(Translated from the original post on November 17, 2022)
Hello, this is Minew.
The mornings and evenings are suddenly getting colder. It's late fall, there are few flowers in bloom, and the insects have disappeared. Do you think there is nothing to photograph? That's not true! There are always plenty of things to please your eyes. In this issue, I would like to show you some photos of "leaves".
For plants, "flowers and fruits" are the highlights of their creations, and they look vivid to the human eye. Leaves, on the other hand, do not have flashy colors like red or yellow, so we can focus on their shapes, tones, and textures. Each plant has its own unique leaves, and as you observe them, you will discover new beauty and interest.
GR III, P mode, ISO100, 1/60sec, F4.0, -1.7EV, WB: Auto
I found this one in a planted area of a temple. I was about to walk past it. Then I thought, "Wait, wait, what was that?" I turned around and looked closer. What a presence! The contrast between the new leaves in the center and the brightness of the leaves in the background was fascinating.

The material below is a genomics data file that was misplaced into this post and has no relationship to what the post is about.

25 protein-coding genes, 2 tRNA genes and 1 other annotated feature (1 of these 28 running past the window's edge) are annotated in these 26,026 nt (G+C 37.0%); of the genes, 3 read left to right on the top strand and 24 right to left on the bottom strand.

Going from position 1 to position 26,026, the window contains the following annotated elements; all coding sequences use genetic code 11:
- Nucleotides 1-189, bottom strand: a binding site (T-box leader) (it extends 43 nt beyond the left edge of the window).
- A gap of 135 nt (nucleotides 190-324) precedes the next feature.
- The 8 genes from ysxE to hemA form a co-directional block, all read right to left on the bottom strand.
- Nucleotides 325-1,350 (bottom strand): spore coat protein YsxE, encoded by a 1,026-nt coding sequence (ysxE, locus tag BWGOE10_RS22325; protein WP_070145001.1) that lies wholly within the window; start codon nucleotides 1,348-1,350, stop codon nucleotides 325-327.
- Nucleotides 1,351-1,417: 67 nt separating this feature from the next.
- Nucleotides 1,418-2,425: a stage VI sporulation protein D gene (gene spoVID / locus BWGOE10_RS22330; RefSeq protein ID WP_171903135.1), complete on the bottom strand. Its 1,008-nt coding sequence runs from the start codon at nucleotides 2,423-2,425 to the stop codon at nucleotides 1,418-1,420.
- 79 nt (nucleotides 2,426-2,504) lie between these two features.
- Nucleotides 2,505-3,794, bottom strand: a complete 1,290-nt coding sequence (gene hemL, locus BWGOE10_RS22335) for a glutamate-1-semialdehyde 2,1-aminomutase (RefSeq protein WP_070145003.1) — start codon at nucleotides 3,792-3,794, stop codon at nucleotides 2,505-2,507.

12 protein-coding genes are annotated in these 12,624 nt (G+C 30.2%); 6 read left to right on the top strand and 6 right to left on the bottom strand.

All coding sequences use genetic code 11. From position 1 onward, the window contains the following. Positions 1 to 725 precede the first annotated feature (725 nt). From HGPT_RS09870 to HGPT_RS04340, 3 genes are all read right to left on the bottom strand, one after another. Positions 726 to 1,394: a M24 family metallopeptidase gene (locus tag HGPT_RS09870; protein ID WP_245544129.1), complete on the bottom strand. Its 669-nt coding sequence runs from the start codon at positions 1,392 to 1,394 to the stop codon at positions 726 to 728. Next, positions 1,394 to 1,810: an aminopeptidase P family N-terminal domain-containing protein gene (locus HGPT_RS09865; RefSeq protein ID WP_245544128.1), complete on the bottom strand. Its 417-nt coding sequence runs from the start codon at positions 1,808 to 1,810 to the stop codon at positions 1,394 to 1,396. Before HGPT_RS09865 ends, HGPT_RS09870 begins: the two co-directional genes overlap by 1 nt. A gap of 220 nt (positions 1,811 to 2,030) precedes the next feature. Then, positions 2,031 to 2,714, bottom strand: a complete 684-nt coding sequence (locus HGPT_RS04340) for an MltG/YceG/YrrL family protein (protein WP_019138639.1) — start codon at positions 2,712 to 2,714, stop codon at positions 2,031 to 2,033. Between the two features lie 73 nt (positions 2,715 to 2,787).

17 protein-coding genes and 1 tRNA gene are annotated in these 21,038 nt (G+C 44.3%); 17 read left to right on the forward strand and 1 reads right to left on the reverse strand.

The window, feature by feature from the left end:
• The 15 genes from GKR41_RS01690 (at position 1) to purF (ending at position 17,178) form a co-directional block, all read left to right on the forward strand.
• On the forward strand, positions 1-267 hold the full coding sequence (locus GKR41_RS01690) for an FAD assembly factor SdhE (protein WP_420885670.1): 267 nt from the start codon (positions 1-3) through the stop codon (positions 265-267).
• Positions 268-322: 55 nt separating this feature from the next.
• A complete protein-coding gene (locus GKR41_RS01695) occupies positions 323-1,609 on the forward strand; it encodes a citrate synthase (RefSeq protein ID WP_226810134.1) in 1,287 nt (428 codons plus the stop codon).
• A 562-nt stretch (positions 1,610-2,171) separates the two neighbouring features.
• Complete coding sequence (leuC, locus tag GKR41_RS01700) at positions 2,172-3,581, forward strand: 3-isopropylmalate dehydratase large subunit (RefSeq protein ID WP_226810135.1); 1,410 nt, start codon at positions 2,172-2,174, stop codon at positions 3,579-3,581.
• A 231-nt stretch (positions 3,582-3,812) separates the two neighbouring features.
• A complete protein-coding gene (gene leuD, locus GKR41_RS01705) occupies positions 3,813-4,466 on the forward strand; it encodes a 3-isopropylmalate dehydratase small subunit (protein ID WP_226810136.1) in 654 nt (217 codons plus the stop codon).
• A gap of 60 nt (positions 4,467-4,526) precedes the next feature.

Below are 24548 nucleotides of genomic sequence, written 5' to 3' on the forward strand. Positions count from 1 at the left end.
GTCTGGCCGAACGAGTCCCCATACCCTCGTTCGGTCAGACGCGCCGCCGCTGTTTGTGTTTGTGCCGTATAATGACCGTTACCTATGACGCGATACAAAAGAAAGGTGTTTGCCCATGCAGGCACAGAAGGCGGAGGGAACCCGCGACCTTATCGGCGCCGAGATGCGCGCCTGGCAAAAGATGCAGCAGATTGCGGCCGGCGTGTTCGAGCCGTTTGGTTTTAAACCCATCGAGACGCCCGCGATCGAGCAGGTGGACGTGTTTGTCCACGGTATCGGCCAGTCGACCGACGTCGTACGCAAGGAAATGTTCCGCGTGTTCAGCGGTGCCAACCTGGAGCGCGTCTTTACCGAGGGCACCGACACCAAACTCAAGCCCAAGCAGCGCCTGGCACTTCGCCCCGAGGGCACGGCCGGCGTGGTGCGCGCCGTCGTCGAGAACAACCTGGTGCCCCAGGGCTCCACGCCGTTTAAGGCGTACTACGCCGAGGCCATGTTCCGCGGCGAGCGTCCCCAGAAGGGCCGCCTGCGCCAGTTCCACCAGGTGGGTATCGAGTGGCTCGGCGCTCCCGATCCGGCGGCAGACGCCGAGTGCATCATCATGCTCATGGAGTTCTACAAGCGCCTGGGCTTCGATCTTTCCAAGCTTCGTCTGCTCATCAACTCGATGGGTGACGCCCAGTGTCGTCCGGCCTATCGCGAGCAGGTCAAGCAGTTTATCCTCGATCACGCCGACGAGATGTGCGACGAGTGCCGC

I was just walking and had no intention of taking pictures. It was an instinctive snapshot of something sparkling that suddenly caught my eye. This is where GR comes in. This is why going outside is so much fun.
GR III, P mode, ISO400, 1/60sec, F2.8, -2.7EV, WB: Auto, Crop 35mm, Retouched (Level Compensation)
A fern with a beautiful row of bright green leaves. I set the exposure compensation to a negative value so that the leaves are moderately bright and the water surface in the background is dark and subdued. I was satisfied with this shot after taking dozens of shots to capture the impression I was getting.
GR III, P mode, ISO100, 1/60sec, F4.5, -0.7EV, WB: Auto
The shape of a fern leaf is said to be a kind of "fractal," a complex and orderly repeating figure. The overlapping of these shapes gives the image a sense of harmony and rhythm.
GR IIIx, P mode, ISO100, 1/125 sec, F2.8, -1.0EV, WB: Auto, Hard B&W
An ajania with white fringes on the leaves. I wanted the viewer to focus on the shapes and tones, so I shot with Image Control: Hard Monotone (Hard BW), leaving the colors out. The repeating pattern looks so beautiful that I want to use it as wallpaper.
GR III, P mode, ISO200, 1/50sec, F2.8, +1.3EV, WB: Auto, Crop 35mm, Retouched (Crop, Level Compensation)
The last one is a leaf my wife found while sweeping up leaves in our yard. It may be a coincidence, but it looks like a face with marks that insects have eaten. It's talking (Laughs). Cleaning the yard can be fun if you look for faces.
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How was it? I hope you find the leaves fascinating too.
See you soon!